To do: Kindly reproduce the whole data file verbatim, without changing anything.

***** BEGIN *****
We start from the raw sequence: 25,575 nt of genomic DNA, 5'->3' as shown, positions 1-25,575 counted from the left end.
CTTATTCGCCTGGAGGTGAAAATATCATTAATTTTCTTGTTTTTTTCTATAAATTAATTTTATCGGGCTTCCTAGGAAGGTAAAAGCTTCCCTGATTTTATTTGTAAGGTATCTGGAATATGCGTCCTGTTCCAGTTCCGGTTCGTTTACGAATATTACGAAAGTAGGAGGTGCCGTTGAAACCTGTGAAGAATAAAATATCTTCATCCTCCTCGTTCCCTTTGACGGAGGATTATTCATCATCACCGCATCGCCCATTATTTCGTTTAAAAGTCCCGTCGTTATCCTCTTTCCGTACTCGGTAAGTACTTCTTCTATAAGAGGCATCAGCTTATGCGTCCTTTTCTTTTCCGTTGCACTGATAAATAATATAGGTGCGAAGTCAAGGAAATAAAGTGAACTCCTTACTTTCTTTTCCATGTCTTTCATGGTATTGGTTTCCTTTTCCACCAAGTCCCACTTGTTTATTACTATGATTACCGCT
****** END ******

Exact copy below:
We start from the raw sequence: 25,575 nt of genomic DNA, 5'->3' as shown, positions 1-25,575 counted from the left end.
CTTATTCGCCTGGAGGTGAAAATATCATTAATTTTCTTGTTTTTTTCTATAAATTAATTTTATCGGGCTTCCTAGGAAGGTAAAAGCTTCCCTGATTTTATTTGTAAGGTATCTGGAATATGCGTCCTGTTCCAGTTCCGGTTCGTTTACGAATATTACGAAAGTAGGAGGTGCCGTTGAAACCTGTGAAGAATAAAATATCTTCATCCTCCTCGTTCCCTTTGACGGAGGATTATTCATCATCACCGCATCGCCCATTATTTCGTTTAAAAGTCCCGTCGTTATCCTCTTTCCGTACTCGGTAAGTACTTCTTCTATAAGAGGCATCAGCTTATGCGTCCTTTTCTTTTCCGTTGCACTGATAAATAATATAGGTGCGAAGTCAAGGAAATAAAGTGAACTCCTTACTTTCTTTTCCATGTCTTTCATGGTATTGGTTTCCTTTTCCACCAAGTCCCACTTGTTTATTACTATGATTACCGCT